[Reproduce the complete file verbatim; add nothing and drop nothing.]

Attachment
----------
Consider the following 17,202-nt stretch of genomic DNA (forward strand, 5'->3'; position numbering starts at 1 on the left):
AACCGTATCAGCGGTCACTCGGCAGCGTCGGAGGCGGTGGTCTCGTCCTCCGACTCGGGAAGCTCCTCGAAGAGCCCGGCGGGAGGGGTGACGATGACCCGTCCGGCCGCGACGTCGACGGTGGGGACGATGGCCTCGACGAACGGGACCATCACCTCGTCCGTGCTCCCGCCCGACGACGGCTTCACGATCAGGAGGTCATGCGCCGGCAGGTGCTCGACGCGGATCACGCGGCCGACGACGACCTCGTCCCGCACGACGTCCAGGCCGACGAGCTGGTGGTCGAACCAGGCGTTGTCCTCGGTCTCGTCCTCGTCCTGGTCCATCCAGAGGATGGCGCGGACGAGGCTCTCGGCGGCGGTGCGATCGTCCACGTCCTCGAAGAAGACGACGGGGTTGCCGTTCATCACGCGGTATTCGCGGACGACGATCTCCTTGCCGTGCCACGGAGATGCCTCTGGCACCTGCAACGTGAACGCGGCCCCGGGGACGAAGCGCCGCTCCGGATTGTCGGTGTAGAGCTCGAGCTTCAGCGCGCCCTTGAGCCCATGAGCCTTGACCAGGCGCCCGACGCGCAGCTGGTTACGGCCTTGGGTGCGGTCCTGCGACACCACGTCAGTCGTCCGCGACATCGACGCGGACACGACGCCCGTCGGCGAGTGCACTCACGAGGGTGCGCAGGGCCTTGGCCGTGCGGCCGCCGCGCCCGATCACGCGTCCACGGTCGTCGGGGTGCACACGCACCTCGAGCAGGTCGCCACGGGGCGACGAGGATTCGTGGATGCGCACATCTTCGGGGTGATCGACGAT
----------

Consider the following 17,202-nt stretch of genomic DNA (forward strand, 5'->3'; position numbering starts at 1 on the left):
AACCGTATCAGCGGTCACTCGGCAGCGTCGGAGGCGGTGGTCTCGTCCTCCGACTCGGGAAGCTCCTCGAAGAGCCCGGCGGGAGGGGTGACGATGACCCGTCCGGCCGCGACGTCGACGGTGGGGACGATGGCCTCGACGAACGGGACCATCACCTCGTCCGTGCTCCCGCCCGACGACGGCTTCACGATCAGGAGGTCATGCGCCGGCAGGTGCTCGACGCGGATCACGCGGCCGACGACGACCTCGTCCCGCACGACGTCCAGGCCGACGAGCTGGTGGTCGAACCAGGCGTTGTCCTCGGTCTCGTCCTCGTCCTGGTCCATCCAGAGGATGGCGCGGACGAGGCTCTCGGCGGCGGTGCGATCGTCCACGTCCTCGAAGAAGACGACGGGGTTGCCGTTCATCACGCGGTATTCGCGGACGACGATCTCCTTGCCGTGCCACGGAGATGCCTCTGGCACCTGCAACGTGAACGCGGCCCCGGGGACGAAGCGCCGCTCCGGATTGTCGGTGTAGAGCTCGAGCTTCAGCGCGCCCTTGAGCCCATGAGCCTTGACCAGGCGCCCGACGCGCAGCTGGTTACGGCCTTGGGTGCGGTCCTGCGACACCACGTCAGTCGTCCGCGACATCGACGCGGACACGACGCCCGTCGGCGAGTGCACTCACGAGGGTGCGCAGGGCCTTGGCCGTGCGGCCGCCGCGCCCGATCACGCGTCCACGGTCGTCGGGGTGCACACGCACCTCGAGCAGGTCGCCACGGGGCGACGAGGATTCGTGGATGCGCACATCTTCGGGGTGATCGACGAT